The Minister for Children, Brian Lenihan, says he is committed to a review of the rights of children under the Constitution, although he said he would proceed with care in seeking wording for a possible referendum.

The minister was speaking in advance of a hearing by a UN committee which is examining how Ireland has been implementing the convention on children's rights.

Mr Lenihan will tell the UN committee that he is embarking on an article by article examination of the Constitution as it impacts on children.

Some children's rights groups are likely to welcome the move, but may express disappointment that a swifter timetable is not outlined.

The Children's Rights Alliance has already been canvassed by the committee for its views. It highlighted child poverty, the drop out rate in primary schools and the need to tackle new challenges such as alcohol, obesity and asylum seekers.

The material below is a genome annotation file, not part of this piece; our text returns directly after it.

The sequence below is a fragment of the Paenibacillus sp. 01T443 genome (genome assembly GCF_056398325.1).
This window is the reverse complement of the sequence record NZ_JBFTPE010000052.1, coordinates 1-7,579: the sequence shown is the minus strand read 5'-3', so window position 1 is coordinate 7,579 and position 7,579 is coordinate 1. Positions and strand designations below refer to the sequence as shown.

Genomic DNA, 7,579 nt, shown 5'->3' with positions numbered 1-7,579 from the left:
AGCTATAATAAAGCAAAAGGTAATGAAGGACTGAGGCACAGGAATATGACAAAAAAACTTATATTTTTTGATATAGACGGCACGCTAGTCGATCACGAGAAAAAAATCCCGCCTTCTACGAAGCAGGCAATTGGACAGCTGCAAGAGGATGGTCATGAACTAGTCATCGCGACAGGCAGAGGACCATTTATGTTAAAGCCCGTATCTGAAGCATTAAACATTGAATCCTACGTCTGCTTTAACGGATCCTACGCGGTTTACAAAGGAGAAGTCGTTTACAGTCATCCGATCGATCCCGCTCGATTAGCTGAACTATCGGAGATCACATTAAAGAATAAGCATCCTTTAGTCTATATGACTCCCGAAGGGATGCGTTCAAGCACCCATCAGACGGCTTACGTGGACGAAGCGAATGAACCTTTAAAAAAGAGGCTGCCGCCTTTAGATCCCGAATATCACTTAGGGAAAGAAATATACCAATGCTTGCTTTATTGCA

The UN Convention on the Rights of the Child, which was ratified by Ireland in 1992, requires a Geneva-based committee to monitor its implementation by member states.

In 1998 the Government had a tough time before the committee, which highlighted poor progress on setting up the required structures and on reconciling the UN Convention with the Irish Constitution, which places a higher value on the rights of the family.

Since then the Government has set up the Ombudsman for Children, the National Children's Office, and created a Minister of State with responsibility for Children.

But the Constitution remains a vexed question. Painful episodes like the Kilkenny incest case have placed a need to enshrine children's rights in the Constitution centre stage.